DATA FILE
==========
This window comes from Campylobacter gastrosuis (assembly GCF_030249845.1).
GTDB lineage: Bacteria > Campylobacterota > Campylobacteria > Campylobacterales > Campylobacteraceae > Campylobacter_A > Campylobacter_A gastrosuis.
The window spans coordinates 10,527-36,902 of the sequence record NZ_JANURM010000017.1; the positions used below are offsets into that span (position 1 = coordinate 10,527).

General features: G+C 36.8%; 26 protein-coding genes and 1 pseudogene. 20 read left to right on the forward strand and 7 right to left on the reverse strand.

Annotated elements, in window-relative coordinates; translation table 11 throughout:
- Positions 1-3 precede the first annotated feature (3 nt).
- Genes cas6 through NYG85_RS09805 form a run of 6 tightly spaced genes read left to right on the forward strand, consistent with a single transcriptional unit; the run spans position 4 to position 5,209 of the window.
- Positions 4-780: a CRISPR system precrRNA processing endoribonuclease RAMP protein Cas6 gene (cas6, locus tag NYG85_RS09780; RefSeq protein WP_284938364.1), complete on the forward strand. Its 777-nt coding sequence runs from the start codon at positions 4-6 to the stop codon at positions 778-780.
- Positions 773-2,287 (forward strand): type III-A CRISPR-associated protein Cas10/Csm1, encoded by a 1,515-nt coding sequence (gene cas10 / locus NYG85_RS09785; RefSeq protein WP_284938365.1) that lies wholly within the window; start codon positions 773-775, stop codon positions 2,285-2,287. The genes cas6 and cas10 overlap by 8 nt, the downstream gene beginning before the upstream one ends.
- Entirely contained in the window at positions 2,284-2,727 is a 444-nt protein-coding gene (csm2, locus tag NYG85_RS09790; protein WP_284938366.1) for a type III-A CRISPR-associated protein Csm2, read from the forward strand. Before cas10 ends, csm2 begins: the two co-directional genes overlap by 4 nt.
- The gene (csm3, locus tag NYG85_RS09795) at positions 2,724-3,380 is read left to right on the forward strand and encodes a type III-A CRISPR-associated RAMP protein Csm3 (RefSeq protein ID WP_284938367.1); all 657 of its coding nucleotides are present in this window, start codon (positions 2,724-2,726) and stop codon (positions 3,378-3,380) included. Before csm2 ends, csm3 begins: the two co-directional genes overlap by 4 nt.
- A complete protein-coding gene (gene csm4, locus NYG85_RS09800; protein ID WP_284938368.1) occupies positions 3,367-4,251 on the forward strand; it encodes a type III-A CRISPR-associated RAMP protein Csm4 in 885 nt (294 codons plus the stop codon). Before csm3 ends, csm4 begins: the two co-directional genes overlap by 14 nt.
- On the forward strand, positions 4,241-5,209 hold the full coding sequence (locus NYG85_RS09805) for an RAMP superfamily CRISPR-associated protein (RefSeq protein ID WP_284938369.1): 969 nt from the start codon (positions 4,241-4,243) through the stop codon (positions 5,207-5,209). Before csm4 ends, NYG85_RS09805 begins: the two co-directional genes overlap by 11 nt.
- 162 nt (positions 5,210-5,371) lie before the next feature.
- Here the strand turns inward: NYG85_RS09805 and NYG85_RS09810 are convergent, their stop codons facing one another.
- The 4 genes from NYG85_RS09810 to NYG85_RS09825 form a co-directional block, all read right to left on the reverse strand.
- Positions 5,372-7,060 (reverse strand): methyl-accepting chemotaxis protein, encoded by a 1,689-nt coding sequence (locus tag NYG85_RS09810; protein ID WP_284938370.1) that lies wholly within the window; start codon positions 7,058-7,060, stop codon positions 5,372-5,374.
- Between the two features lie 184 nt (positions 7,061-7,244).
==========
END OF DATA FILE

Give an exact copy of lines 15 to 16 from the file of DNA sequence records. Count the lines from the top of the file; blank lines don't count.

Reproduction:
- Here the strand turns inward: NYG85_RS09805 and NYG85_RS09810 are convergent, their stop codons facing one another.
- The 4 genes from NYG85_RS09810 to NYG85_RS09825 form a co-directional block, all read right to left on the reverse strand.